I have a pile of things I need to read and I have a pile of things I want to read. And there’s Red Notice by Bill Browder which was on neither pile. I picked up for $20 at the book store just because it looked good. I actually heard about Bill Browder a couple years ago from his frequent TV appearances. He also had a documentary on Netflix. Here’s a little known fact: Bill Browder is the grandson of the head of the American Communist Party who ran for President a couple times.
Bill Browder has a story and it’s one hell of a story. This book has two parts. The first part, my favorite, is about his early day investments after the breakup of the Soviet-Union. Browder was where nobody else wanted to invest. This mean he bought stuff for ultra-cheap. He would invest in companies at 0.5x P/E and such. Assets where absolutely mispriced. The gap between price and value was extremely large. Capitalism wasn’t a well understood concept and they were basically just giving stuff away for free. Nobody knew how to value anything except for vodka and cigarettes. You could buy companies at a tiny fraction of its oil reserve. The book a couple examples of his investments and it’s fascinating. I kind of wish he made another book only about his investment in Eastern Europe/Russia after assets where privatized.
The second part of the book is the main reason why it was written. It’s the part where Browder goes to war against Putin. Browder was deported from Russia after trying to expose corruption in the country. He hired a lawyer named Sergei Magnitsky to be part of the team to help him out. Then in 2008 Sergei Magnitsky uncovered a massive tax fraud. He found evidence that a group of well-connected Russian officials had stolen a whopping $230m. He was arrested and tortured to make him withdraw his testimony. He didn’t. His conditions grew critical and he died. Then Browder went on a crusade to seek justice. It looked impossible and it wasn’t easy. The Russian says that Browder is the real criminal and has commited fraud. Russian issued a “Red Notice”, like the title, which refers to the extradition request served by Russia on Interpol, demanding Browder’s arrest. It was denied.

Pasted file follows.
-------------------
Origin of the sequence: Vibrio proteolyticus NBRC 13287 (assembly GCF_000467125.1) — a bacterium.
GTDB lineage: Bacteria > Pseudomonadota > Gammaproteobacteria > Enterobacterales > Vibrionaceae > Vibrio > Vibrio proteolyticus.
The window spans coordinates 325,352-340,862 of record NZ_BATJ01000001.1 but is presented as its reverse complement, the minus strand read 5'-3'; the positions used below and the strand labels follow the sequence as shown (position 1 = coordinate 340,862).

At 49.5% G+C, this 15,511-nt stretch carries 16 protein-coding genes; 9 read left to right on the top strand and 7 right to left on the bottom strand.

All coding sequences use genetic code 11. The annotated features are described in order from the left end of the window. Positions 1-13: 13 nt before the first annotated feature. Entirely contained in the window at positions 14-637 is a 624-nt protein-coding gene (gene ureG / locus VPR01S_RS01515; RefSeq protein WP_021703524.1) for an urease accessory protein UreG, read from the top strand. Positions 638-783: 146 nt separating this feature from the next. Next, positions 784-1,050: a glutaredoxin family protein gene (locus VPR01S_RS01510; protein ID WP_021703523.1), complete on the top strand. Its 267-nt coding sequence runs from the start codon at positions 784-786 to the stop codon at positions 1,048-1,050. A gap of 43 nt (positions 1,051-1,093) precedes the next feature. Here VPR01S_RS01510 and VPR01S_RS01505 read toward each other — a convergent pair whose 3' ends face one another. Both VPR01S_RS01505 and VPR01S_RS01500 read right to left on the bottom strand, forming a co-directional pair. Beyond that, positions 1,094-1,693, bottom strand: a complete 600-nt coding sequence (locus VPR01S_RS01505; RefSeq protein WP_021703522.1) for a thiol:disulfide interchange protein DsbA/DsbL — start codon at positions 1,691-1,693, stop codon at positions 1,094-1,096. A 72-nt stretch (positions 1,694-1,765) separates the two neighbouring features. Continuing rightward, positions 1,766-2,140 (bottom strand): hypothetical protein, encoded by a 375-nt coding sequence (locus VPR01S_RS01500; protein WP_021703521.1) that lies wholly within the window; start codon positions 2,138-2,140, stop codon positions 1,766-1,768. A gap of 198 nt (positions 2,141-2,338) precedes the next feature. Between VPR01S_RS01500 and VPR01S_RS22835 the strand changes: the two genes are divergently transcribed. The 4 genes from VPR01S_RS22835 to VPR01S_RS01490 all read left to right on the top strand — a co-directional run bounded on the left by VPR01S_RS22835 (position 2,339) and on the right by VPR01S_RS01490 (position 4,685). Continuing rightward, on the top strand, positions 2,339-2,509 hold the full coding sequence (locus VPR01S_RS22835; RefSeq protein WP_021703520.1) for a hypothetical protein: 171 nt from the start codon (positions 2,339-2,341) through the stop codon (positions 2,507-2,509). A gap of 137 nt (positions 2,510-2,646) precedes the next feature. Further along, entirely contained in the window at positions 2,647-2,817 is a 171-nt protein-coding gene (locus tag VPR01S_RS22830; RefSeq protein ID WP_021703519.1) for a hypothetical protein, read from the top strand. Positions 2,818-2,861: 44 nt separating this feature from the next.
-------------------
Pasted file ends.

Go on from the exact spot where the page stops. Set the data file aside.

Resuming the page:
Browder is behind the The Magnitsky Act, a law named after Sergei Magnitsky, which was signed into law in 2012 by President Barack Obama. The law is intended to punish Russian officials responsible for the death of Russian lawyer Sergei Magnitsky in a Moscow prison in 2009. The bill received bipartisan support. At the moment, I believe the law has been expanded to cover the globe, not just human right abuse in Russia.
In the book, Browder has an interesting theory about Putin. At first Browder was a Putin supporter. Browder was an activist investor. He would go after corruption and exposed crook at companies and it worked…for a while until it didn’t it. Doing what he was doing as a foreigner it was surprising that nobody killed him. People die in Russia for much less. Browder believed he was protected by Putin at first. When Putin was first elected, he wasn’t the Putin of today. Putin didn’t have all the power. The Russian oligarch did. And Browder was going after the oligarch. Putin and Browder’s interest were aligned. Then the oligarch folded to Putin because he started jailing them and Putin gain the power. That’s when Putin and Browder weren’t working together anymore but it conflicted. So Putin tried to get rid of Browder and it got messy.
“This book reads like a thriller, but it’s a true, important, and inspiring real story. Bill Browder is an amazing moral crusader, and his book is a must-read for anyone who seeks to understand Russia, Putin, or the challenges of doing business in the world today.”